Zombieland: Double Tap
The vast majority of sequels are unnecessary, but Zombieland: Double Tap feels particularly so, especially coming out a decade after the original.
"The Big City," which has crept quietly into Chicago, is one of the most rewarding screen experiences of our time. I warmly encourage you to see it.
The power of this extraordinary film seems to come in equal parts from the serene narrative style of director Satyajit Ray and the sensitive performances of the cast members. At a time when we are engaged in the annual ritual of choosing our "best actress," it might be useful to see the performance of Madhabi Mukherjee in this film. She is a beautiful deep, wonderful actress who simply surpasses all ordinary standards of judgment.
She plays Arati, a young housewife. The household consists of her husband (Anil Chatterjee), their children and his parents. His salary as a bank clerk is not enough to go around, and after a great deal of thought, the couple decides that Arati must find a job. The parents react with shame; no self-respecting man should allow his wife to work. But times have changed.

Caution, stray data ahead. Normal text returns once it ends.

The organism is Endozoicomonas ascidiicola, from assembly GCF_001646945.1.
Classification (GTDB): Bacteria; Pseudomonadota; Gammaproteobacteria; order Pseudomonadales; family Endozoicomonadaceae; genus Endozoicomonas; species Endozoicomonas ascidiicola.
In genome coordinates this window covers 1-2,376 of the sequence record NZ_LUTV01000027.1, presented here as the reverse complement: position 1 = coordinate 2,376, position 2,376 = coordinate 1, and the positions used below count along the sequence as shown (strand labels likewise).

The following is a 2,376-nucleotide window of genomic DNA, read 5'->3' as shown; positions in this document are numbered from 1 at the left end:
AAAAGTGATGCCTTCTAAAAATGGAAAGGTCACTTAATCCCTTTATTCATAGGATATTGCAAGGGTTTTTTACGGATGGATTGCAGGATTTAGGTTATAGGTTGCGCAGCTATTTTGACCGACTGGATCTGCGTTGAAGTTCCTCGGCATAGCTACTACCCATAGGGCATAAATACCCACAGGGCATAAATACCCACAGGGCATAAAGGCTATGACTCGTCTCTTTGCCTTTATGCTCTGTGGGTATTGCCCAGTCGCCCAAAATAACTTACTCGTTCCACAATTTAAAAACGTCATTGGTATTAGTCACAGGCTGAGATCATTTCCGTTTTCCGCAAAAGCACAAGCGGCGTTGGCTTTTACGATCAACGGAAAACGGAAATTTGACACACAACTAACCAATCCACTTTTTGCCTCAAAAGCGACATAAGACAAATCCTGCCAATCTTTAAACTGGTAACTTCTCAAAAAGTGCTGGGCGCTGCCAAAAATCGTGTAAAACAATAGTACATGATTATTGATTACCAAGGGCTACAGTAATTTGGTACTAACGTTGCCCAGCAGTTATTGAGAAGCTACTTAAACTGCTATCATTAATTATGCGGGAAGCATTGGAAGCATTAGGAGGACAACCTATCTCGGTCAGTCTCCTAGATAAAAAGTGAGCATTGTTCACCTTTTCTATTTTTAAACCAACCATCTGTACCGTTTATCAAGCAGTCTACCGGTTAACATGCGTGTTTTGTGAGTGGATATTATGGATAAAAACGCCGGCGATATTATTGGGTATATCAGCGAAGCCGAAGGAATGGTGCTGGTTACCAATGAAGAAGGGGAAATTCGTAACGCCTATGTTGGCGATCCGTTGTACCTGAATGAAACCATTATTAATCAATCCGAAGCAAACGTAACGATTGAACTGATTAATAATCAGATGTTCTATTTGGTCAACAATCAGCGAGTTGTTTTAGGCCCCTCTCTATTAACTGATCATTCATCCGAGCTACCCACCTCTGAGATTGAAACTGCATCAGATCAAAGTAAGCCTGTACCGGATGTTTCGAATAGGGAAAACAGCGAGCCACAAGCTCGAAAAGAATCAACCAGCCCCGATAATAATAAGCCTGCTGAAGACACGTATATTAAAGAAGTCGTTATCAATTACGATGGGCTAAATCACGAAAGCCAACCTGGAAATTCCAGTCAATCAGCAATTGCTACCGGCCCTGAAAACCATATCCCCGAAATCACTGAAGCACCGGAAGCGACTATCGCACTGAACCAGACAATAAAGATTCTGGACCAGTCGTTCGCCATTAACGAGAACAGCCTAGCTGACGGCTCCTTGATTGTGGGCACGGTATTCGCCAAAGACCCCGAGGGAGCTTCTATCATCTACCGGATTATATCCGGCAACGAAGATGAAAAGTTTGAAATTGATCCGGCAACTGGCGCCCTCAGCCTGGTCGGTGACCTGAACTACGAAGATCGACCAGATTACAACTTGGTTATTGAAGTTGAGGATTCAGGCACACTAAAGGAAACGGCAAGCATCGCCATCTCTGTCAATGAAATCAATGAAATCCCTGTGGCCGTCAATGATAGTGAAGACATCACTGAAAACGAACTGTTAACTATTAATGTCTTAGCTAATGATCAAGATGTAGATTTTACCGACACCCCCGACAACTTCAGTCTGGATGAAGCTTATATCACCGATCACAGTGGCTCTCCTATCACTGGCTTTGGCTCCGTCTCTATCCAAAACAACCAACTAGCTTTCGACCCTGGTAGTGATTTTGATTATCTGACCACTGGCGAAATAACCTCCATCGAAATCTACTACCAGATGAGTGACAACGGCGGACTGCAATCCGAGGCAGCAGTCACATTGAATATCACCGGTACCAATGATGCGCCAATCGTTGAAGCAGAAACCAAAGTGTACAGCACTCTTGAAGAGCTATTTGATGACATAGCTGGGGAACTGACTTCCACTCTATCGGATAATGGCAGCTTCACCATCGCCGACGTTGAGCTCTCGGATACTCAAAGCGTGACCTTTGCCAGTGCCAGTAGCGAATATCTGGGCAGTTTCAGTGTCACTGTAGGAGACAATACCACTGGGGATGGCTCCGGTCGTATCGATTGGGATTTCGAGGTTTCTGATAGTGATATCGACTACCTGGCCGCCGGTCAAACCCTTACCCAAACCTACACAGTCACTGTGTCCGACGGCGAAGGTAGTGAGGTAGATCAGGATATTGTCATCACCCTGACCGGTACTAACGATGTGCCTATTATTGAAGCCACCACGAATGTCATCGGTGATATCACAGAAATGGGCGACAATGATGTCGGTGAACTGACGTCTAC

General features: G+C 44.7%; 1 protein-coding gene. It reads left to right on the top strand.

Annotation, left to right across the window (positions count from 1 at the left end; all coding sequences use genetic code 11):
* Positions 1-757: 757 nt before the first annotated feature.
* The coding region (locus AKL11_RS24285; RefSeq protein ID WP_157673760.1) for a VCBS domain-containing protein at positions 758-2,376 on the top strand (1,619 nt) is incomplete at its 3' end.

Arati takes a job demonstrating a knitting machine. The job provides her first real contact with other social levels, and she learns with hesitation to use lipsticks, wear dark glasses and talk without shyness. But there are problems in the home that Ray handles with tact and humor. The old father declares "cold war" on his son and will not speak to him. The husband must reconcile his self-respect with his wife's new status as a breadwinner.
The remarkable thing that Ray accomplishes is to make us really deeply care about the fortunes of this simple family. We can see why it is necessary that the wife work, that the father be reconciled, that the husband and wife understand each other. By contrast, when "Our Man Flint" sets out to save the world from catastrophe it matters not at all, because we don't for a moment believe in Flint or his catastrophe.
That is why I have so much trouble approaching Ray's films as "foreign." They are not foreign. They are about Indians, and I am not an Indian, but Ray's characters have more in common with me than I do the comic-strip characters of Hollywood.
Ray's people have genuine emotions and ambitions, like the people next door and the people in Peoria and the people in Kansas City. There is not a person reading this review who would not identify immediately and deeply with the characters in "The Big City."
By contrast, Hollywood films with exploding cigarette lighters and gasping starlets and idiot plots are the real "foreign" films. They have nothing at all in common with us, and Satyajit Ray of India understands us better than Jerry Lewis.
A tribute to Robert Forster.
This message came to me from a reader named Peter Svensland. He and a fr...
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